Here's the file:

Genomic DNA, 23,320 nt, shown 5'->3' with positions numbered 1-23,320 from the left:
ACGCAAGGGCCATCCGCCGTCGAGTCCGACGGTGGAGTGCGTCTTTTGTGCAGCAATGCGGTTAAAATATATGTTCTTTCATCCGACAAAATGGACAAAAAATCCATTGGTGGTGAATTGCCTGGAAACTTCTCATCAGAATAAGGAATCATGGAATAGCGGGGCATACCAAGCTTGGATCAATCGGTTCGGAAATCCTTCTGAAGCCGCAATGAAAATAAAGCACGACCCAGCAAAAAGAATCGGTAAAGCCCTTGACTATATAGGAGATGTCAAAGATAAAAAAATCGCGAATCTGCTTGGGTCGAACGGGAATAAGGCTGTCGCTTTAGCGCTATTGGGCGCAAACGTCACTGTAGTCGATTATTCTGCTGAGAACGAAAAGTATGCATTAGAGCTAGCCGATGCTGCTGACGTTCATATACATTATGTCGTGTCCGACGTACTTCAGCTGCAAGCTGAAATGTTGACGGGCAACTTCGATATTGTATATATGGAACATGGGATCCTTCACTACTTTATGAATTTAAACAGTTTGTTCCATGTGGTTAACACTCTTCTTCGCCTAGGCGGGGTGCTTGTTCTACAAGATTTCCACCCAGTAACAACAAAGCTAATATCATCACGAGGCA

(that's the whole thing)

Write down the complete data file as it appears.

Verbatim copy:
Genomic DNA, 23,320 nt, shown 5'->3' with positions numbered 1-23,320 from the left:
ACGCAAGGGCCATCCGCCGTCGAGTCCGACGGTGGAGTGCGTCTTTTGTGCAGCAATGCGGTTAAAATATATGTTCTTTCATCCGACAAAATGGACAAAAAATCCATTGGTGGTGAATTGCCTGGAAACTTCTCATCAGAATAAGGAATCATGGAATAGCGGGGCATACCAAGCTTGGATCAATCGGTTCGGAAATCCTTCTGAAGCCGCAATGAAAATAAAGCACGACCCAGCAAAAAGAATCGGTAAAGCCCTTGACTATATAGGAGATGTCAAAGATAAAAAAATCGCGAATCTGCTTGGGTCGAACGGGAATAAGGCTGTCGCTTTAGCGCTATTGGGCGCAAACGTCACTGTAGTCGATTATTCTGCTGAGAACGAAAAGTATGCATTAGAGCTAGCCGATGCTGCTGACGTTCATATACATTATGTCGTGTCCGACGTACTTCAGCTGCAAGCTGAAATGTTGACGGGCAACTTCGATATTGTATATATGGAACATGGGATCCTTCACTACTTTATGAATTTAAACAGTTTGTTCCATGTGGTTAACACTCTTCTTCGCCTAGGCGGGGTGCTTGTTCTACAAGATTTCCACCCAGTAACAACAAAGCTAATATCATCACGAGGCA